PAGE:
University of Rochester

For the Media



University Communications

Futurity Discover the future with news from leading research universities

RSS feedsFacebookTwitterYouTubeLinkedIn

University Communications

Faculty Experts Directory

High-resolution image
(please include photo credit)

Jeffrey Bigham

Assistant Professor of Computer Science

Department of Computer Science

Areas of expertise: Computing accessibility for people with disabilities. Current projects:

  • real-time crowd control existing user interfaces
  • cloud-based access technology
  • closed-loop crowd support for people with disabilities
  • interfaces for veterans with cognitive disabilities
  • helping low-income people with HIV maintain medical progress and schedules

Press contact:

Related Links:

In the News
Appsolute delight: An instant path to an online army to help the needy
April 29, 2013

The New York Times
An Instant Path to an Online Army
April 20, 2013

Technology Review
Nuance Thinks Voice Ads Could Be a Mobile Hit
April 01, 2013

MIT Technology Review
Where Siri Has Trouble Hearing, a Crowd of Humans Could Help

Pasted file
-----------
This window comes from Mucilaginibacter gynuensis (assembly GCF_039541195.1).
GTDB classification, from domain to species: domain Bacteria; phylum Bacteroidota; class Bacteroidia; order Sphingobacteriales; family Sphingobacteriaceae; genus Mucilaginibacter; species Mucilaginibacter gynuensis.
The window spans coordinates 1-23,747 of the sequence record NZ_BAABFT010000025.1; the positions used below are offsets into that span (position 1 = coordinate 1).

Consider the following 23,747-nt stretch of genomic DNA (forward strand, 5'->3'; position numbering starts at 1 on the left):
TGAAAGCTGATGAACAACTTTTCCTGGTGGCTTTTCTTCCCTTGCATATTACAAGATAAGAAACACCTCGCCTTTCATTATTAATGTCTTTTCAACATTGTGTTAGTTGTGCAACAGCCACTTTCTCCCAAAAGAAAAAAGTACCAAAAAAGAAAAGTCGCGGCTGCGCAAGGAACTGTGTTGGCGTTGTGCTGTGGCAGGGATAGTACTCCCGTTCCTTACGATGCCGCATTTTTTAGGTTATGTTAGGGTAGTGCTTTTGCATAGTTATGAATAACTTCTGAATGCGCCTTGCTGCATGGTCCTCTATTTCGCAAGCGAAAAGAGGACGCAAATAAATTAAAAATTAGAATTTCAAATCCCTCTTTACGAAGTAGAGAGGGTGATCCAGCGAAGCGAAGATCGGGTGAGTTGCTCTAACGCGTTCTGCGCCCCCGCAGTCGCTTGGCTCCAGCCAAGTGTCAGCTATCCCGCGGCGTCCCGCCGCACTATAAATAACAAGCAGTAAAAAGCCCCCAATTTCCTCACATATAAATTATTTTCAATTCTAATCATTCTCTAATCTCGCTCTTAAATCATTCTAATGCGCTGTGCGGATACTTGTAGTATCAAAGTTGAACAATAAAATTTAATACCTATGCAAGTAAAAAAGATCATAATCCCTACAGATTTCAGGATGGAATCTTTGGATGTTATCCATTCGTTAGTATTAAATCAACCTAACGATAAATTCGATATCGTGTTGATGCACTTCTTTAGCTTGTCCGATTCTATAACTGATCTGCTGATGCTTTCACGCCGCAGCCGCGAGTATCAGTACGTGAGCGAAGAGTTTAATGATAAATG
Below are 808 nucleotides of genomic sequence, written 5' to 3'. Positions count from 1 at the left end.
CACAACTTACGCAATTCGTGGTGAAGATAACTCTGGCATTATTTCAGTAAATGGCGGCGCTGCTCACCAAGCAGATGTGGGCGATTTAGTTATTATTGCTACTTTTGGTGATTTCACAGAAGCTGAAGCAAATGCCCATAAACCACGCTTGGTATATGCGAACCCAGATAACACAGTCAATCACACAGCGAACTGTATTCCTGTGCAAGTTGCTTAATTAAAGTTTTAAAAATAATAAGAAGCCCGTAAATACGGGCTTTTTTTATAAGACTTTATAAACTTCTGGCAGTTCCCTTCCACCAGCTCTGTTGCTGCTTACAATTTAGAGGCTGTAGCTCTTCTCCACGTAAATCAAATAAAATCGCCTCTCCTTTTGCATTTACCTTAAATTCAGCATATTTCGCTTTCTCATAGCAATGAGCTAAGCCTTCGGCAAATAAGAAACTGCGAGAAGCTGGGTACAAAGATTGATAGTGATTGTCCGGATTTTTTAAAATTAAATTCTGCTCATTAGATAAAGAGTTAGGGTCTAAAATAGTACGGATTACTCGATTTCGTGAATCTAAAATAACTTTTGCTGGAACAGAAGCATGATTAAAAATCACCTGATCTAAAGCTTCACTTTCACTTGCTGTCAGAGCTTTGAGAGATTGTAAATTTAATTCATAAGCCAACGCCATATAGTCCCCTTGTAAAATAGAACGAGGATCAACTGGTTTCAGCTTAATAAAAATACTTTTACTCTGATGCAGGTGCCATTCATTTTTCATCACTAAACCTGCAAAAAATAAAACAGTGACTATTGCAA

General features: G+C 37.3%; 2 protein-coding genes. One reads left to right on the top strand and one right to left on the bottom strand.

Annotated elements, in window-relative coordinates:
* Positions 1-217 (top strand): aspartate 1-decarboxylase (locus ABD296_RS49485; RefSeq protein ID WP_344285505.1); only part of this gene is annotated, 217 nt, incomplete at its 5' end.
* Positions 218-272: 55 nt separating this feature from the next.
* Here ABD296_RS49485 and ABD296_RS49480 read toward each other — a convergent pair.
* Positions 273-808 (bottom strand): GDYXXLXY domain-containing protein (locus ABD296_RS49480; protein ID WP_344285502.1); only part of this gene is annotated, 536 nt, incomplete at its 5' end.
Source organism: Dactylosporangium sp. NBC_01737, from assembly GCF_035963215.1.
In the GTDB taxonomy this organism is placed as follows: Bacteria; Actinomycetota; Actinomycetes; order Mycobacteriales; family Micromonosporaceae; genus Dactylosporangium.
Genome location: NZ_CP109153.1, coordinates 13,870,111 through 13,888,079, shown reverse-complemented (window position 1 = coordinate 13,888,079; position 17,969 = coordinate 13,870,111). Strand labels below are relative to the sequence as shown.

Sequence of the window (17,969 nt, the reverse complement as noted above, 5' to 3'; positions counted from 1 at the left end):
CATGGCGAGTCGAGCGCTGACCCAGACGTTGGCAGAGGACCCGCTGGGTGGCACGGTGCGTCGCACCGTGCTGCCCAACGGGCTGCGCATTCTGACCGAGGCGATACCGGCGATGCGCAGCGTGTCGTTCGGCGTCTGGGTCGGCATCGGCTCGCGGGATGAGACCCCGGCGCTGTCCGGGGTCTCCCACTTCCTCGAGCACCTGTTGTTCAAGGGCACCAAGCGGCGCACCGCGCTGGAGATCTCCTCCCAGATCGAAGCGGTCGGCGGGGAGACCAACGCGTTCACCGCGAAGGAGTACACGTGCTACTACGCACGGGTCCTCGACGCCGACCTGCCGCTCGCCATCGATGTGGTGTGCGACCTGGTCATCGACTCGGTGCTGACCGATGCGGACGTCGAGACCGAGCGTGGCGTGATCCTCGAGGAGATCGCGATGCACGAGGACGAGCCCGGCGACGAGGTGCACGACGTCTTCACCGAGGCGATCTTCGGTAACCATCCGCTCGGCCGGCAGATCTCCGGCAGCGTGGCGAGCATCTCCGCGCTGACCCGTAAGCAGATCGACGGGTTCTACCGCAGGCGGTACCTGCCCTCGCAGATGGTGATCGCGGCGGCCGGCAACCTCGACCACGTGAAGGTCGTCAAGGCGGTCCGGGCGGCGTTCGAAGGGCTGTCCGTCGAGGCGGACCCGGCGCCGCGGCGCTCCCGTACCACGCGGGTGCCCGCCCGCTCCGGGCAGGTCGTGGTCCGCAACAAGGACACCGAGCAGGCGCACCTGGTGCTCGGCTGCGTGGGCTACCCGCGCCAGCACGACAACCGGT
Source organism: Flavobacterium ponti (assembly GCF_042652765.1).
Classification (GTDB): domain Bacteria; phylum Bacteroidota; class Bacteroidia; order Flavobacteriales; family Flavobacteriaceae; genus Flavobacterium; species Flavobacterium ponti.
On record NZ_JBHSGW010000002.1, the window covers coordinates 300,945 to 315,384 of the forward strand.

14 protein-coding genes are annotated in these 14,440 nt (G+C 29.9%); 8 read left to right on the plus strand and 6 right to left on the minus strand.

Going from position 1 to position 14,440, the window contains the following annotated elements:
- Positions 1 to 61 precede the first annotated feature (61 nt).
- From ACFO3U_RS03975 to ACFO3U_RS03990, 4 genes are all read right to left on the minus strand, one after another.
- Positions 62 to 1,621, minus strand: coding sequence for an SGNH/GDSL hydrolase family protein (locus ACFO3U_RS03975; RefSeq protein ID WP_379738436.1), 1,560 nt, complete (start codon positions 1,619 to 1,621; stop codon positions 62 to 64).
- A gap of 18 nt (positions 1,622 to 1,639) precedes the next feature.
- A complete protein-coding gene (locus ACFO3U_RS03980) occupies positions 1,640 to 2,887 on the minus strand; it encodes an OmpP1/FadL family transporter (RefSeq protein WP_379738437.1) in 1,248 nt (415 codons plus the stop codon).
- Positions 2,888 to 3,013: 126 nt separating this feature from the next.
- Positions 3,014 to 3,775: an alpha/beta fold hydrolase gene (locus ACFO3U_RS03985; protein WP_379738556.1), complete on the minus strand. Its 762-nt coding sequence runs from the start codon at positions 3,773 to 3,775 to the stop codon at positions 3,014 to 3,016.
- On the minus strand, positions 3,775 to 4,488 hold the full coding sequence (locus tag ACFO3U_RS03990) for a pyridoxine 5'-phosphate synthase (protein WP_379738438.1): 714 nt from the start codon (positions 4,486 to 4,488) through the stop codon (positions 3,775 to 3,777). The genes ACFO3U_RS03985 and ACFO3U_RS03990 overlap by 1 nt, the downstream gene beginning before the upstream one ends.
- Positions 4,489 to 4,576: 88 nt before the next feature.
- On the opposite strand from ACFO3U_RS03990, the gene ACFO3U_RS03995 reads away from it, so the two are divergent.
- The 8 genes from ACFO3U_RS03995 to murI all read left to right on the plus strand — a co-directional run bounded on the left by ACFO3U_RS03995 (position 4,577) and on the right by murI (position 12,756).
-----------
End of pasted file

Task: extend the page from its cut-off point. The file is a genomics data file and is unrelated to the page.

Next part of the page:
March 18, 2013

More In the News >>

News Releases

Computer Scientist Named One of 2009's 'Top 35' Researchers by MIT's Technology Review Magazine
August 18, 2009

Jeffrey P. Bigham is an Assistant Professor in the Department of Computer Science at the University of Rochester where he heads the ROC HCI Group. Jeffrey received his B.S.E degree in Computer Science from Princeton University in 2003. Starting in fall 2003, he attended the University of Washington, where he worked with Richard E. Ladner. For his work on affordable and available access technology, Jeffrey has won the Microsoft Imagine Cup Accessible Technology Award, the W4A Accessibility Challenge Delegate's Award, the Andrew W. Mellon Foundation Award for Technology Collaboration, the NCTI Technology in the Works Award, the University of Washington College of Engineering Student Innovator Award for Research, the MIT Technology Review Top 35 Innovators Under 35 Award, and the UIST 2010 Best Paper Award. He received his M.Sc. degree in 2005 and his Ph.D. in 2009, both in Computer Science and Engineering from the University of Washington.